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100+ Tips for Used-Car Shoppers

Expert Advice That Makes It Easy

Used cars are a smart choice for budget-minded people. And while lots of things about used car shopping are the same as for new car shopping, there are important differences, too. Edmunds is here to help with your used car shopping with more than 100 tips gleaned from our in-house used car shopping experts. Got a tip of your own? Please share it in the comments.

Be sure that the title (also called the "pink slip") is signed by the seller and that all the information is properly recorded.

Be sure that the title (also called the "pink slip") is signed by the seller and that all the information is properly recorded.

Getting Started

1. Get preapproved for your used-car loan. This lets you know what you can afford and the interest rate for which you qualify.
2. It's a good idea to get a free credit report and to know your credit score before you begin shopping. (Some credit card issuers now provide this information at no charge.) Correct any outstanding credit issues before you go car shopping.
3. Make a list of your wants and needs in a used car. Plan on buying the car that meets 80 percent of your needs.
4. Jot down your likes and dislikes on the cars that interest you. Doing so will help when it's time to narrow down the search.
5. Build a target list of cars you might want to buy. As you complete your research, narrow the list to three used vehicles so the shopping process won't be overwhelming.
6. To save money, consider buying a second-tier car from the less popular but still reliable manufacturers. Well-known vehicles such as the Honda Accord and Toyota Camry can cost thousands more than a comparable Chevrolet Malibu or Nissan Altima, even though these are also good cars.
7. Read Edmunds editors' and consumers' reviews of used cars to get recommendations and see the pros and cons for the car you are considering. Just type the year, make and model of the car you're considering into the Edmunds site search box to get started.
8. Figure out your "must-have" options or packages and your preferred colors. Be prepared to be flexible, though. Because you're looking at used cars, you might have to budge on color to get the features you want, or vice versa.
9. If your color and options choices in a used car are not common ones, you may not be able to negotiate as aggressively on price. Also be prepared in this case to search a little longer and even travel a bit farther to get the car you really want.
10. Read dealer reviews to discover the more popular car dealers in your area. Zero in on reviews that talk about used-car purchases. These accounts might also tell you which salesperson to ask for.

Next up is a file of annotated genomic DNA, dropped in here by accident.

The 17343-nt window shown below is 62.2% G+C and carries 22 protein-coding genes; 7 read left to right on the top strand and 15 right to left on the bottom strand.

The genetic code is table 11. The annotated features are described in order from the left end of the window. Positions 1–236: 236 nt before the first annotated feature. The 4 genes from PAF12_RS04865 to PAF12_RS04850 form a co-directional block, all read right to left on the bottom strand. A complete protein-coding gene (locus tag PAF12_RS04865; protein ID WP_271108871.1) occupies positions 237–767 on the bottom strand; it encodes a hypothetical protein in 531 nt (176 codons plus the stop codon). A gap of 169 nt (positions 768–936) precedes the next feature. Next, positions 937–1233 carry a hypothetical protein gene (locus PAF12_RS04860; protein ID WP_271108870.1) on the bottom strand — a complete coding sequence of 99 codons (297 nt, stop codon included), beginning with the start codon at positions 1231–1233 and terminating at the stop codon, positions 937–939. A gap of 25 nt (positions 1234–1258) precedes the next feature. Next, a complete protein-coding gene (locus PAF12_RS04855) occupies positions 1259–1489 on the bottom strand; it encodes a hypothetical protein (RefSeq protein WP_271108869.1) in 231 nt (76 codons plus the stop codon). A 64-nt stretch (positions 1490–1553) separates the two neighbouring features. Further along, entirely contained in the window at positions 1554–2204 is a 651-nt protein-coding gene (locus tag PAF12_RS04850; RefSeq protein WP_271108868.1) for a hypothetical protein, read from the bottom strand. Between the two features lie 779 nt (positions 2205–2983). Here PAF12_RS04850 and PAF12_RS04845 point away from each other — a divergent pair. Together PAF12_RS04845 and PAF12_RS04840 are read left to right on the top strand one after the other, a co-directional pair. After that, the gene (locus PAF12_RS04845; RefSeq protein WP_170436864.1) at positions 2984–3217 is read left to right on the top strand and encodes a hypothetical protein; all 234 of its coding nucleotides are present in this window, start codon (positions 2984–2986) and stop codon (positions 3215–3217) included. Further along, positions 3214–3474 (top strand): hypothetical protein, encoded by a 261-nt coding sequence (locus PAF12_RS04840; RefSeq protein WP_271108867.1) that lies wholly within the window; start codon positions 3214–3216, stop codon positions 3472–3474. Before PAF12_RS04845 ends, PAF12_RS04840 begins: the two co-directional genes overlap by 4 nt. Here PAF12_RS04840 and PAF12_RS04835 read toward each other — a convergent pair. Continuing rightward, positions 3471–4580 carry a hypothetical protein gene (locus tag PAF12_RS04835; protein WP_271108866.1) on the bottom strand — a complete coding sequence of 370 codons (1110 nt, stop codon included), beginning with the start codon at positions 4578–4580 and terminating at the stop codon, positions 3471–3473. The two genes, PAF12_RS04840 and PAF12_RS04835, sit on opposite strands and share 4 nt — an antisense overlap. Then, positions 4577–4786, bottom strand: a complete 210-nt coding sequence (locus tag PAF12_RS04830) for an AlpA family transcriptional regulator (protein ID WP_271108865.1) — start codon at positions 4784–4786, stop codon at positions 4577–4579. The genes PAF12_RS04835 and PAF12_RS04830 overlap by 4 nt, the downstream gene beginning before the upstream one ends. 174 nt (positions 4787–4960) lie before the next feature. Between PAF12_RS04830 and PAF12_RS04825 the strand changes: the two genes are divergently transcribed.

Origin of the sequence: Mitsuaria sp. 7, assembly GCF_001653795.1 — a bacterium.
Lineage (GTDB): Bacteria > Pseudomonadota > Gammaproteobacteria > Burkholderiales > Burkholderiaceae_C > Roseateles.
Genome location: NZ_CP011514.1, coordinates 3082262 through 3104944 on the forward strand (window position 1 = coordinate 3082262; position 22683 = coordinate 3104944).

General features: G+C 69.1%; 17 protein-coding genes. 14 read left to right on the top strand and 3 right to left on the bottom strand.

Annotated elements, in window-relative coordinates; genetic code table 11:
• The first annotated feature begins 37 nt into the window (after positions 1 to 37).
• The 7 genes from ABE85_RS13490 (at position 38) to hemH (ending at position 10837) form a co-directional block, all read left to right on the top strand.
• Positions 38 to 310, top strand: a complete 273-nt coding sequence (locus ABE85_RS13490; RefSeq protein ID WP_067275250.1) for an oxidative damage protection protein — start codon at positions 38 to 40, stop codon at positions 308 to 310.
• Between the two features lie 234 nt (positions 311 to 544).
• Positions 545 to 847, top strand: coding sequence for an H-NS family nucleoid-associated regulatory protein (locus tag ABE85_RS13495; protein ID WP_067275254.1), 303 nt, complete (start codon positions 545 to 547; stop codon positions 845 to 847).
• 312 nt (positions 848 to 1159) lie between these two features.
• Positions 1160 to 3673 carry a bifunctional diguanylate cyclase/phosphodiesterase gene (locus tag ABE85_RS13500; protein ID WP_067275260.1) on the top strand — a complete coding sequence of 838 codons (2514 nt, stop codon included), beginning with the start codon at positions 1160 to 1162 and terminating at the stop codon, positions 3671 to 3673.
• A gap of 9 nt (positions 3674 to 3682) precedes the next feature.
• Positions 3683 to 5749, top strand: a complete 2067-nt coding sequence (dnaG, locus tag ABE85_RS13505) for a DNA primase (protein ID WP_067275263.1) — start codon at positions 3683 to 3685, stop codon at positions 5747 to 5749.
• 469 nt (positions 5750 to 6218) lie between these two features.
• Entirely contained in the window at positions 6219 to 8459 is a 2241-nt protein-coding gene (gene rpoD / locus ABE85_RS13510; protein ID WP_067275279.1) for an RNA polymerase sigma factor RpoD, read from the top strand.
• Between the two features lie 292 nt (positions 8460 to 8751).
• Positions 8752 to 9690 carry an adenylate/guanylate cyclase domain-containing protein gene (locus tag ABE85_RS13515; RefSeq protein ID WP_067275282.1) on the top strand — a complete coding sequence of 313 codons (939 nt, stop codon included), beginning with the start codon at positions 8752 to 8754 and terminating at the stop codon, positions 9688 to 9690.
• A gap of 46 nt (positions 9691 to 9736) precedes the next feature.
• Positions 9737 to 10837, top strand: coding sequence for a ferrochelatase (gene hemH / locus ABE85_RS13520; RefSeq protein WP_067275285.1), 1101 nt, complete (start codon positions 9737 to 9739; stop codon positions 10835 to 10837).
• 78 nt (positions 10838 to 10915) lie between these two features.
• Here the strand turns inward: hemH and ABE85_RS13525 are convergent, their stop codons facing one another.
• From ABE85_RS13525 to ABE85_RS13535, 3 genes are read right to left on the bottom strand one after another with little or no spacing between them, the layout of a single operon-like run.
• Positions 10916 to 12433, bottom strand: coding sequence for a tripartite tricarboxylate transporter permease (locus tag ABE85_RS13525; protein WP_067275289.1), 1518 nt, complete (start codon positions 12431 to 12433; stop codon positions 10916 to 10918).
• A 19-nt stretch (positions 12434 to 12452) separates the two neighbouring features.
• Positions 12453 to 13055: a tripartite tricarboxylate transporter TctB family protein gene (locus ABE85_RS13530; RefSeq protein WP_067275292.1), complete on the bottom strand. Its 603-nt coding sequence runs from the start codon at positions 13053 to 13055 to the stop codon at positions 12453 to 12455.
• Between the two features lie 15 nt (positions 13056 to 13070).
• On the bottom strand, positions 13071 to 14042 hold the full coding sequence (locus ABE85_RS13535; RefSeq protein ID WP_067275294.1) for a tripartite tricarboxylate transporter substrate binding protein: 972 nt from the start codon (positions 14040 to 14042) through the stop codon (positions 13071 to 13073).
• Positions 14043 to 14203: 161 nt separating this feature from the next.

11. Consider buying a certified pre-owned (CPO) car. It greatly simplifies the buying process because the car has already been thoroughly inspected, so evaluating its condition is less of an issue. Just keep in mind that the vehicle will be priced higher because of the perceived quality, as well as the extra warranty coverage that's included with a CPO car.
12. Look at used-car inventory on Edmunds to see the dealership availability of the car in which you're interested. Remember to specify the trim level, features and mileage that you want.
13. For cars at dealerships, confirm the "dealer retail" price of the cars in which you're interested by using the Appraise a Used Car tool.
14. The Appraise a Used Car tool is a gateway not only to the vehicle's pricing but also to reviews, specs, fuel economy and lists of standard features.
15. Use the Edmunds True Cost to Own® tool to see the ownership expenses you are likely to incur for a used car under consideration.
16. Be aware of the total price of the used car you're planning to buy. Factor in extended warranty costs, interest costs and maintenance costs, for example.
17. Ask a dealership service department or a trusted independent mechanic if major service visits will be expensive for the cars you are researching.
18. Use model-specific message boards, such as the Edmunds Forums, to research the pros and cons of the car you are considering.
19. If you're used-car shopping at a dealership and have a car that you will use as a trade-in, use Edmunds' Appraise a Used Car tool to determine what your current car is worth and what kind of trade-in offer you'll get.

See Edmunds pricing data

Has Your Car's Value Changed?

Used car values are constantly changing. Edmunds lets you track your vehicle's value over time so you can decide when to sell or trade in.

Price history graph example

Where to Shop

20. You can find used cars at new-car dealerships, independent used-car dealerships, CarMax and Carvana, as well as from private-party sellers.
21. You'll find cars from private-party sellers by searching online classifieds at such sites as AutoTrader and eBay Motors.